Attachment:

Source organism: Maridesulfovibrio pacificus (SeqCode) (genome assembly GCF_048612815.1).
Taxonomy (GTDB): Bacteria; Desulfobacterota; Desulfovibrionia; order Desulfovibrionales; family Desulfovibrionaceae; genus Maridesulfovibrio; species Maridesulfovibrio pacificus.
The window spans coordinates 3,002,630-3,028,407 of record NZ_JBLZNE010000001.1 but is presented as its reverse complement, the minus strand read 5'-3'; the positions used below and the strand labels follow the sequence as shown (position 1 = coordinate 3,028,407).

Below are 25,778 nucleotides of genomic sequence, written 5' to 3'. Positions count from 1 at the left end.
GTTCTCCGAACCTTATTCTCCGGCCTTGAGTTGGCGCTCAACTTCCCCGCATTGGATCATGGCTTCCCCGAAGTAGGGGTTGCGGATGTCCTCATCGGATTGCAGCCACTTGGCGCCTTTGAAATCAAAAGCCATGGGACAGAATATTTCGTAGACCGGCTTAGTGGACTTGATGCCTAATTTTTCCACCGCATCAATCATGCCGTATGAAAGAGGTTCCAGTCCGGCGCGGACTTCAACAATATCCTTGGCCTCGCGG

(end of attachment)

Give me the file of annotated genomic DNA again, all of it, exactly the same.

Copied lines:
Source organism: Maridesulfovibrio pacificus (SeqCode) (genome assembly GCF_048612815.1).
Taxonomy (GTDB): Bacteria; Desulfobacterota; Desulfovibrionia; order Desulfovibrionales; family Desulfovibrionaceae; genus Maridesulfovibrio; species Maridesulfovibrio pacificus.
The window spans coordinates 3,002,630-3,028,407 of record NZ_JBLZNE010000001.1 but is presented as its reverse complement, the minus strand read 5'-3'; the positions used below and the strand labels follow the sequence as shown (position 1 = coordinate 3,028,407).

Below are 25,778 nucleotides of genomic sequence, written 5' to 3'. Positions count from 1 at the left end.
GTTCTCCGAACCTTATTCTCCGGCCTTGAGTTGGCGCTCAACTTCCCCGCATTGGATCATGGCTTCCCCGAAGTAGGGGTTGCGGATGTCCTCATCGGATTGCAGCCACTTGGCGCCTTTGAAATCAAAAGCCATGGGACAGAATATTTCGTAGACCGGCTTAGTGGACTTGATGCCTAATTTTTCCACCGCATCAATCATGCCGTATGAAAGAGGTTCCAGTCCGGCGCGGACTTCAACAATATCCTTGGCCTCGCGG